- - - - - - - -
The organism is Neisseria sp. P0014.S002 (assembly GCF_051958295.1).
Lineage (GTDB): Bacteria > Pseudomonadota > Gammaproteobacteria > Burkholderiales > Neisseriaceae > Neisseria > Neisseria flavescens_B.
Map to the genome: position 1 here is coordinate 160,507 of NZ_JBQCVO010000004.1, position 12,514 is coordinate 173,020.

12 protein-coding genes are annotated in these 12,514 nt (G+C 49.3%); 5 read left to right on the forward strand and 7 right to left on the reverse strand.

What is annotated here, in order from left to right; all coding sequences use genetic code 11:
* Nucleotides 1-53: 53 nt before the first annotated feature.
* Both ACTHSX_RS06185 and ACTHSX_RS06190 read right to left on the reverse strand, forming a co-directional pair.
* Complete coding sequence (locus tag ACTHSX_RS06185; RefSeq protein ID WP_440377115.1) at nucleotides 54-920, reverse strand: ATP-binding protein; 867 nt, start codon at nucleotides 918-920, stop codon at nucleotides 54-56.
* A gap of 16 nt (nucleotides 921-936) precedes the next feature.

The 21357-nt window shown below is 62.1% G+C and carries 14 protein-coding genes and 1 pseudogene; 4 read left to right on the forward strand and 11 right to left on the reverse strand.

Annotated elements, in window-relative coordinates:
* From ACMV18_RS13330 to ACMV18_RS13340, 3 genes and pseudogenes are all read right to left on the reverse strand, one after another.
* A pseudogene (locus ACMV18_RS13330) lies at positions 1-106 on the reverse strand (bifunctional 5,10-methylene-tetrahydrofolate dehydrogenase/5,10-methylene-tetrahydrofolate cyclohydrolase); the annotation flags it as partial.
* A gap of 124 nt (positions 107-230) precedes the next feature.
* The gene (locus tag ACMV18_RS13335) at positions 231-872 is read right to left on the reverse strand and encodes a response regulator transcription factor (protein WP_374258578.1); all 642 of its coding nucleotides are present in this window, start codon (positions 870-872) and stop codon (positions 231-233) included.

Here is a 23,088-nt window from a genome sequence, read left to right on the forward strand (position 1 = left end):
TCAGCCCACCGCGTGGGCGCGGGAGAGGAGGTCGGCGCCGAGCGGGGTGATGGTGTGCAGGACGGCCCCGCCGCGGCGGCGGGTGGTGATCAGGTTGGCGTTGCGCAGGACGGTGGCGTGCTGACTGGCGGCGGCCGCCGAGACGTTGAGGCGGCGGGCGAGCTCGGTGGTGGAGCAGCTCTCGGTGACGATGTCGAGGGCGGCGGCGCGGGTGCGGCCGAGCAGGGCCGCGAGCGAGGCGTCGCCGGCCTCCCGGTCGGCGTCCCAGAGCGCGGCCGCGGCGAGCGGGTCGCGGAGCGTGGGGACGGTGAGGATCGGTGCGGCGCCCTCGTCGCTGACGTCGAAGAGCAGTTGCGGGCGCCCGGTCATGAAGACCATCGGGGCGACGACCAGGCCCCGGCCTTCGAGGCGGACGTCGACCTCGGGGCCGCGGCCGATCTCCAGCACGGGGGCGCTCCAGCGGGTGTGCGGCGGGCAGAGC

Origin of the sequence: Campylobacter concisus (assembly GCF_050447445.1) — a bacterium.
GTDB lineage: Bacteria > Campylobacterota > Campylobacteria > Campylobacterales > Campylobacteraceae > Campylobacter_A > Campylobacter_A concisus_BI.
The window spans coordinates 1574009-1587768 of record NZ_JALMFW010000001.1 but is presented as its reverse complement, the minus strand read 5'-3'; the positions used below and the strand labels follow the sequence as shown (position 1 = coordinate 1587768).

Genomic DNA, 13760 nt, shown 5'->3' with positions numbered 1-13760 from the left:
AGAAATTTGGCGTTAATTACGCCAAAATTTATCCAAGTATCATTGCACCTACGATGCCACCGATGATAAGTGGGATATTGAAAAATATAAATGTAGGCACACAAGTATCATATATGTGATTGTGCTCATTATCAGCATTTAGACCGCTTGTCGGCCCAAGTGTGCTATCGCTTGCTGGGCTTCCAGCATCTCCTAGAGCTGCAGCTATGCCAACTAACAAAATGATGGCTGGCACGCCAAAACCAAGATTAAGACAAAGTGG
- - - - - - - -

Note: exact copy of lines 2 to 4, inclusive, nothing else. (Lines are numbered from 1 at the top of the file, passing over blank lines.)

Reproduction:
Lineage (GTDB): Bacteria > Pseudomonadota > Gammaproteobacteria > Burkholderiales > Neisseriaceae > Neisseria > Neisseria flavescens_B.
Map to the genome: position 1 here is coordinate 160,507 of NZ_JBQCVO010000004.1, position 12,514 is coordinate 173,020.

12 protein-coding genes are annotated in these 12,514 nt (G+C 49.3%); 5 read left to right on the forward strand and 7 right to left on the reverse strand.